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How Important Is a Move-In Ready Home? Here's What Buyers Have to Say

Jun 05, 2020 by Maurie Backman
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Most homes aren't perfect, and chances are, there's some element of yours that could use improving. Maybe your kitchen is somewhat outdated. Maybe your flooring has seen better days. Or maybe your unfinished basement is begging to be converted to usable space.

No matter what element of your home needs work, when the time comes to sell it, you have a choice: Invest in upgrades and repairs, or sell your home the way it is and let your purchase price reflect that. It's a tough call to make, but a recent survey by Porch, which connects customers and home service providers, might help you land on the right decision.

In a survey of homeowners across all generations, nearly 50% of baby boomers agreed that they'd gladly go over budget for a home that's move-in ready. But younger homeowners don't feel as strongly about the importance of having a house be move-in ready. Only about 42% of Gen Xers and 38% of millennials say they'd stretch themselves financially for a move-in ready home, which means that if you're on the fence about making last-minute upgrades, you may be able to skip a lot of them and list your home in its current state.

Which improvements should you focus on?

Updating your home prior to selling it isn't just about scoring a decent sale price; it's also about attracting buyers and moving your home off the market in a reasonably swift fashion. The longer your home sits, the more negotiating power buyers gain. Therefore, while you don't have to do a major overhaul prior to listing your home, it would help to address any glaring cosmetic or functional issues that are apt to turn prospective buyers away.

For example, if your bathroom faucet is clearly leaking, that's not the sort of problem worth ignoring. Similarly, it pays to invest in a good carpet cleaning -- or even replace heavily stained carpets -- before showing your home. And if you have rooms with chipping paint, refreshing them with a new coat is practically a must. All of these are relatively low-cost endeavors, but they'll help make a better first impression on buyers when they come to scope out your living space. Or to put it another way, they'll help ensure that buyers don't get turned off and run.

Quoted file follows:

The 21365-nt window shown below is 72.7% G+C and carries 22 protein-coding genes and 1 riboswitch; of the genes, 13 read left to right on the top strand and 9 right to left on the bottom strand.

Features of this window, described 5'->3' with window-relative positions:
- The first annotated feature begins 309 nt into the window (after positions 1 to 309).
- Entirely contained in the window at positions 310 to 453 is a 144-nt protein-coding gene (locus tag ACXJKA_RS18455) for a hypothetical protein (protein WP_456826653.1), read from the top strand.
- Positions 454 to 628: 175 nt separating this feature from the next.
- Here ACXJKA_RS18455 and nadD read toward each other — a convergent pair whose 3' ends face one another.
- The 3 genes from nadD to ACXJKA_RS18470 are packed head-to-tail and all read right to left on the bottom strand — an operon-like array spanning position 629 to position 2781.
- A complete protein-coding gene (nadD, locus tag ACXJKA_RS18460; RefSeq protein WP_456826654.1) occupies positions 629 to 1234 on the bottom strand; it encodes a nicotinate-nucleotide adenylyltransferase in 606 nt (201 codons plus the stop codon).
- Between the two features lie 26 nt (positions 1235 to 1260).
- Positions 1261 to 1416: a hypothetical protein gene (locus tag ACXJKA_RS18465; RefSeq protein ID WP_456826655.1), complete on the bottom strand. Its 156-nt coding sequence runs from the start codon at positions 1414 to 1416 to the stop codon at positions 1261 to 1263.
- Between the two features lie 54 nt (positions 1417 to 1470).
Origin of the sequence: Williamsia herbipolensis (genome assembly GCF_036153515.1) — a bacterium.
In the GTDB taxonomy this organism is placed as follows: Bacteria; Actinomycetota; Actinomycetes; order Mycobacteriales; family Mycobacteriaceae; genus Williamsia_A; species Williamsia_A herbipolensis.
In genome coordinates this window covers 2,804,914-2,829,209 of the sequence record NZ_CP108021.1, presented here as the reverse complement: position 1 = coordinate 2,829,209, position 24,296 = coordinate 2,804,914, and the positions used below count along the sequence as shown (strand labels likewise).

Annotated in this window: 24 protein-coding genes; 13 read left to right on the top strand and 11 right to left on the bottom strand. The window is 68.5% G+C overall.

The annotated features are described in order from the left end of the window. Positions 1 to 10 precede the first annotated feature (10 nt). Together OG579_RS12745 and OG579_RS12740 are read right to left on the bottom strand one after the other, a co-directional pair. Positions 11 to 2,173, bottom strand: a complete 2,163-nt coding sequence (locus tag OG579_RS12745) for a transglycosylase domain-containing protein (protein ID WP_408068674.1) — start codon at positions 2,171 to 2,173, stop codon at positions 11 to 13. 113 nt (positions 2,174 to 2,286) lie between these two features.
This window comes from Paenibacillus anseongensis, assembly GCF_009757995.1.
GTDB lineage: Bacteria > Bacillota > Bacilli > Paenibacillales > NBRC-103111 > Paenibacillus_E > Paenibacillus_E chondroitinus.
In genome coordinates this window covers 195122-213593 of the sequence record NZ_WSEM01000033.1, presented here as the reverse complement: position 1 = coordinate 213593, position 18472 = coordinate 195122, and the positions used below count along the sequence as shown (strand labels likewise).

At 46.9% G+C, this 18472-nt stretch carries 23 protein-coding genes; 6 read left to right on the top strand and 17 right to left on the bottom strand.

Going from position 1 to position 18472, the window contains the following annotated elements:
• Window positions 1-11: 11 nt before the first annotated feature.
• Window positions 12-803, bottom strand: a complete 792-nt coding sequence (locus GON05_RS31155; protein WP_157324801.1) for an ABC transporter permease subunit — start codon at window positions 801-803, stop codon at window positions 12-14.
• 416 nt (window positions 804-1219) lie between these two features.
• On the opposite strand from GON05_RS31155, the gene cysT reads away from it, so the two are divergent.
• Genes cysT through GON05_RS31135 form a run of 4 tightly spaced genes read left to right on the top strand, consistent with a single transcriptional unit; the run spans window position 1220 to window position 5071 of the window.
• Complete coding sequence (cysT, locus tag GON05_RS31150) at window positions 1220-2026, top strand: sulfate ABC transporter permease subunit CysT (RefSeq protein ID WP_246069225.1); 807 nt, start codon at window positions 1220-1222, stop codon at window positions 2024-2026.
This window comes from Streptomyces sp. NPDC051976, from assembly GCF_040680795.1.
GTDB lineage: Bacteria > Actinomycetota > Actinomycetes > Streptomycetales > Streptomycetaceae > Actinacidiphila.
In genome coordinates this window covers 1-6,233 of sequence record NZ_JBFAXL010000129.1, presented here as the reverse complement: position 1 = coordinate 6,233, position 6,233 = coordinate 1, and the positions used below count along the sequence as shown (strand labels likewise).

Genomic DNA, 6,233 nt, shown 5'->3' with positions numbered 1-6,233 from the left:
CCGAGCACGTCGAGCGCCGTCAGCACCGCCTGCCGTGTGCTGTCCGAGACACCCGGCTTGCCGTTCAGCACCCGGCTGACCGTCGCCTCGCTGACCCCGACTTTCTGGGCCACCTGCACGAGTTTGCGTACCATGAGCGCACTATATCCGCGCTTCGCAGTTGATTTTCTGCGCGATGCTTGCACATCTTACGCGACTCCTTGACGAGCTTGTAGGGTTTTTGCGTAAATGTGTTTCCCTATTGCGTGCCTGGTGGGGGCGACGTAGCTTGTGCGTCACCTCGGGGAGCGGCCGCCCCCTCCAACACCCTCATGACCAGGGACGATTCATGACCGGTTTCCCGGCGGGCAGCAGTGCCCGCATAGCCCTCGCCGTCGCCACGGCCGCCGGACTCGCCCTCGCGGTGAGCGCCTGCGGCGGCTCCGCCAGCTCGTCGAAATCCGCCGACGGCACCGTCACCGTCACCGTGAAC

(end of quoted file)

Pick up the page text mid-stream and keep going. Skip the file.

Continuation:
Furthermore, there are some more in-depth renovations you might consider before putting your home on the market. According to those surveyed by Porch, these are the top renovations sellers feel they'd need to make before listing their properties:

  • Remodeling a bathroom.
  • Renovating a kitchen.
  • Interior painting.
  • Putting in new flooring.
  • Exterior painting.
  • Landscaping.
  • Installing a new roof.
  • Doing electrical work.
  • Remodeling a bedroom.
  • Making plumbing updates.

Of course, some of these items are more expensive than others, and if your budget is limited, it could pay to focus on those that cost less. And remember, the terms "remodeling" and "renovating" can mean a lot of things. If you're aware that your kitchen could use a facelift, but you don't have the money to, say, rip out and replace rows of cabinets, try smaller changes, like refacing your cabinets and updating the hardware.

While there are certainly benefits to listing a move-in ready home, that's not everyone's reality. The good news is that you don't need your home to be perfect to find a buyer. Just aim to address your property's obvious flaws so they don't hurt your chances of getting an offer you're happy with.

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